Getting down in Donegal

When you’re getting used to driving on the opposite side on smaller roads and while raining, add a little leeway time. The running joke as we headed out of Dublin became ‘if it feels wrong, it’s right.’

We ended up at our destination in Donegal after 11 our first night. After chatting with our kind host and hostess until the turn of the day, we headed off to bed. As I went to sleep, wondering about the what they day would bring, I pretty clearly saw a Clif bar in my future.

To my pleasant (ok, really happy) surprise, I woke up to a gorgeous mountain view dotted by grazing sheep and got to eat fries for breakfast. Maybe “chips” for breakfast sounds a little junk-food-vegan-esque, but what about hash browns or home fries? Still a potato. It was really that I was thought of that I greatly appreciated. (Apparently I was supposed to put the beans on the toast. Not jam. LOL!)

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After we were fed and dressed (seriously, you’d think it would take four grown-ups less time to rally), we finally headed into town…but not before having to stop and have the headlight bulb on our rental car fixed, which was surprisingly cheap (10 euros), so NBD. (My mother playing mini golf in a car dealership…priceless.) Off we went to The Diamond…where I kind of hit the motherload. Yeah, yeah, we got to see Donegal Castle, all old as it was, (no disrespect; my dad loved it) but my vegan radar (can we say vadar? ) was up and I was excited to spot Simple Simon’s. The shop wasn’t all vegan, but they had a great selection, including non-dairy milks, cheeses (Cheezly and Tofutti), and yoghurts (Wot no dairy?)…as well as chocolate!

I’m really curious about what it’s like, what’s available and the reception to those who choose not to consume animal products, in other areas of the world. In some areas, I’m sure similar products are available, but I know certainly not all. I found some eats and treats in Ireland I wish we had in the U.S. (maybe not considering how I splurged…whamp, whamp). Alternatively, some things I may be used to here may not even be wanted in other areas, so going there looking for them, and judging them negatively for not having them, would fail to participate in the culture. Um, but chocolate’s universal, right?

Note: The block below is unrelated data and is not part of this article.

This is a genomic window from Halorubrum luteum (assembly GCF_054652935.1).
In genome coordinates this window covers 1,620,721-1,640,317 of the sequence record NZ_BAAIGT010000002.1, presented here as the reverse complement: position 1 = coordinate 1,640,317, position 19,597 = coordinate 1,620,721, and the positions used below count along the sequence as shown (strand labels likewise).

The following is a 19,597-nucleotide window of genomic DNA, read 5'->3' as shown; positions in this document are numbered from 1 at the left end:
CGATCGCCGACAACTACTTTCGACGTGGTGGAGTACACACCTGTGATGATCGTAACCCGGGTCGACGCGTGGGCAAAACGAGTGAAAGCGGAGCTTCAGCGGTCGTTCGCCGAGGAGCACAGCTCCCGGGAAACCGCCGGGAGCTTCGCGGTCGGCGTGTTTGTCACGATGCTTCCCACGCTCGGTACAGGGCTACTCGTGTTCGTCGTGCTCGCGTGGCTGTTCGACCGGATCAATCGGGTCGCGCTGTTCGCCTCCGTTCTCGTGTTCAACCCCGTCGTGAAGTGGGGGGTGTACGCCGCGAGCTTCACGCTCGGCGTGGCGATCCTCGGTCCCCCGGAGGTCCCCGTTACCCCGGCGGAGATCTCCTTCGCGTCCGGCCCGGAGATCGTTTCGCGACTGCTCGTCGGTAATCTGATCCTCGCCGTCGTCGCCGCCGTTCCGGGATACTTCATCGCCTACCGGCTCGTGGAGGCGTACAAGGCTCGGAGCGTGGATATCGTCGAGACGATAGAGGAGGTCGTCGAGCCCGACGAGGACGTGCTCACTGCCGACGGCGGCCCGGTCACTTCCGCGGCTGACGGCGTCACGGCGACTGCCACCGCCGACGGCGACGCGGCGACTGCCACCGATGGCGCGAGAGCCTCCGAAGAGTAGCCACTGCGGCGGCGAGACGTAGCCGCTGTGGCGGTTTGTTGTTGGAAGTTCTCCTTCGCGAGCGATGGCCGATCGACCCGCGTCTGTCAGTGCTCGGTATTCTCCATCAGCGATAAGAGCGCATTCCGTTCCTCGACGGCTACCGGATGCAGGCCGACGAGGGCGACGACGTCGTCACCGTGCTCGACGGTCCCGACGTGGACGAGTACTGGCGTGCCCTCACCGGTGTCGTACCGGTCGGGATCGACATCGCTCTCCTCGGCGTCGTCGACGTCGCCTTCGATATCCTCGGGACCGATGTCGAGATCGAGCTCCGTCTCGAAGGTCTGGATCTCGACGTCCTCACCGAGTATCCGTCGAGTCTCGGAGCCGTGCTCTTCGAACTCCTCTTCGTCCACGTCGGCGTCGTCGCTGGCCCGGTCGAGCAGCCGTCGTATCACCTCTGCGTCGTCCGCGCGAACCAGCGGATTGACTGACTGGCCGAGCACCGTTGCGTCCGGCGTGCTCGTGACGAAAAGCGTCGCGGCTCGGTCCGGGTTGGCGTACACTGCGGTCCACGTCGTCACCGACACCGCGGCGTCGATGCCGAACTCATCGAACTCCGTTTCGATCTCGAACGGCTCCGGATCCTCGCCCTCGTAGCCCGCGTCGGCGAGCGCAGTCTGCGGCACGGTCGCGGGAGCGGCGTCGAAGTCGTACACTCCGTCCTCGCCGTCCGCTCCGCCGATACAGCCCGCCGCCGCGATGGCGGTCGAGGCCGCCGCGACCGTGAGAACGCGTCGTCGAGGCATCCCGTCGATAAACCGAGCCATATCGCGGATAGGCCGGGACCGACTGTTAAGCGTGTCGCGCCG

I’ve always wanted to try the brand Moo-Free and I couldn’t resist the white buttons, both of which were yum (I approve Hammy, I approve). Nakd bars, ‘gleefully made in Britain,’ were also a really good find. I ended up seeing them again in Dublin and at roughly the same price as in Donegal (between 1.20 and 1.40 euro). They’re not very large compared to a Clif bar or even a Larabar, but I thought they tastes better; well worth it. I even grabbed some tofu dogs for a (not our) family gathering we were attending. I never ate them, though.

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We drove down some really tiny roads through the countryside to the party. My sister did most of the driving. I’m not even sure I could have driven on some of the roads she drove on. Seriously, roads where barely two cars fit or ones where only one car fits and if you come upon someone you might have to back up kilometers. Um, and they do that. From our experiences with “roundabouts” and such, the Irish have a courtesy that kind of blew our minds.

We talked late into the night with our hosts’ family at their yearly family reunion, including fifty people…and that was a small gathering by their standards! It was a mix of overwhelming and refreshing to be around so many people. My sister chatted a lot about Gaelic football and I chatted about races in Ireland. Yay for not being the only vegan! With plenty of beans, corn on the cob, and watermelon, my tofu dogs weren’t needed (I ended up eating them for breakfast. Ha!)

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I had such a good time in Donegal, I was more than ready to root them on in the quarterfinals of the All Ireland. (Final score with which we’ll just forget about…massacre…ugh…better luck next year guys.)

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